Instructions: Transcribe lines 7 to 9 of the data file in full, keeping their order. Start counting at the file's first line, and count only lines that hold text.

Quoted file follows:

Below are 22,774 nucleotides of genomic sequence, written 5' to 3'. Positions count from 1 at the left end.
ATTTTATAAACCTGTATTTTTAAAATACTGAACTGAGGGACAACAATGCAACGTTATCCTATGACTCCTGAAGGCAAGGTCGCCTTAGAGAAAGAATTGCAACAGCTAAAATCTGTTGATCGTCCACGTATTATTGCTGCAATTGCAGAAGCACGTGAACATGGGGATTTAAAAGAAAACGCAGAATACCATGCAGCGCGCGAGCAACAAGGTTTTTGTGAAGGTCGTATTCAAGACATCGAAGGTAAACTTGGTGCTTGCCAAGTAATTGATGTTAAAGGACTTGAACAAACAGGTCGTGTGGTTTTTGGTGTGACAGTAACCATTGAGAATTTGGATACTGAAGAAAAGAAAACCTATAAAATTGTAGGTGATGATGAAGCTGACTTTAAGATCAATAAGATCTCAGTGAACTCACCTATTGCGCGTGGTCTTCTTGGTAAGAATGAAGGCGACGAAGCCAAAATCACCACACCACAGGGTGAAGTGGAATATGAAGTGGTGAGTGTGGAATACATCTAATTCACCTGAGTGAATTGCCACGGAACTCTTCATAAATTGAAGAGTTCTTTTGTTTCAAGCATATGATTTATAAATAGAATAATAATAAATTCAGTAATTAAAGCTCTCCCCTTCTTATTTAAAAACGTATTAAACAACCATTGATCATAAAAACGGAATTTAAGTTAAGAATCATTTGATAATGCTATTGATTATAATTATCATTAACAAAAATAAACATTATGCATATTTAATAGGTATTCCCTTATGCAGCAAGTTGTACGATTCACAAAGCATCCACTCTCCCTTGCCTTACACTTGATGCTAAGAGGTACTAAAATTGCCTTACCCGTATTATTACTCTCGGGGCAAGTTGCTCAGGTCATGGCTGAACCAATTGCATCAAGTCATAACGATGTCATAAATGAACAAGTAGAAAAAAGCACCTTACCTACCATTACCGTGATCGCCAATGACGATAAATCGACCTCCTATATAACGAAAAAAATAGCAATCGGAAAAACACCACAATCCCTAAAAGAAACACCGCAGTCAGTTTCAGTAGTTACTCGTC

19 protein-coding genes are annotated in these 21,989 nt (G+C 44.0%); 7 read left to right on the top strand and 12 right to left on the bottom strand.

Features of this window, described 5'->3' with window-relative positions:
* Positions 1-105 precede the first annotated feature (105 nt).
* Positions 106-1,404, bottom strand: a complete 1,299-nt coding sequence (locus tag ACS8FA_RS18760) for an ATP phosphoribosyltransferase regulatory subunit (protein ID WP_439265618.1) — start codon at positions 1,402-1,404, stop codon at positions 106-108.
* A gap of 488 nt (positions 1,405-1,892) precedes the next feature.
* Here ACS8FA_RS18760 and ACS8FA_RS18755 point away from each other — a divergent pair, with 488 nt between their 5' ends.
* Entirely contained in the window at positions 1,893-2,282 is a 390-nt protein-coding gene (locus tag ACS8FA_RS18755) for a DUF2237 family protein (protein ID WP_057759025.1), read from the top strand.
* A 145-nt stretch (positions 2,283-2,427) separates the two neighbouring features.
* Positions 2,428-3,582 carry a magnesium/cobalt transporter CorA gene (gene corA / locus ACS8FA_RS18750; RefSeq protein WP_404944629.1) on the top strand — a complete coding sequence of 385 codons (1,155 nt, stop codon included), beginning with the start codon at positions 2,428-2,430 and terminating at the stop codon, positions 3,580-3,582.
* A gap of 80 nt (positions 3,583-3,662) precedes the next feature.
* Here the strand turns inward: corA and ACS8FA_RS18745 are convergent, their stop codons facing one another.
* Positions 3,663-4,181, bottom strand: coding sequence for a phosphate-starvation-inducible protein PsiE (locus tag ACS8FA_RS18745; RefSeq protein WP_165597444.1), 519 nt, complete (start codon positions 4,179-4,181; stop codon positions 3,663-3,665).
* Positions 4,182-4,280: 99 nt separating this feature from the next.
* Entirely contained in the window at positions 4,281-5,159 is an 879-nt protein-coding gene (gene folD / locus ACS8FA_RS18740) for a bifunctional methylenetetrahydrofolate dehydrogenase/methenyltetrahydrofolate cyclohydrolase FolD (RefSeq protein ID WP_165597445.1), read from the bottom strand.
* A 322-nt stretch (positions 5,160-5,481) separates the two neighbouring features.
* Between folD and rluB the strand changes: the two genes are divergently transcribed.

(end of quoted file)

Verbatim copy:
* A gap of 488 nt (positions 1,405-1,892) precedes the next feature.
* Here ACS8FA_RS18760 and ACS8FA_RS18755 point away from each other — a divergent pair, with 488 nt between their 5' ends.
* Entirely contained in the window at positions 1,893-2,282 is a 390-nt protein-coding gene (locus tag ACS8FA_RS18755) for a DUF2237 family protein (protein ID WP_057759025.1), read from the top strand.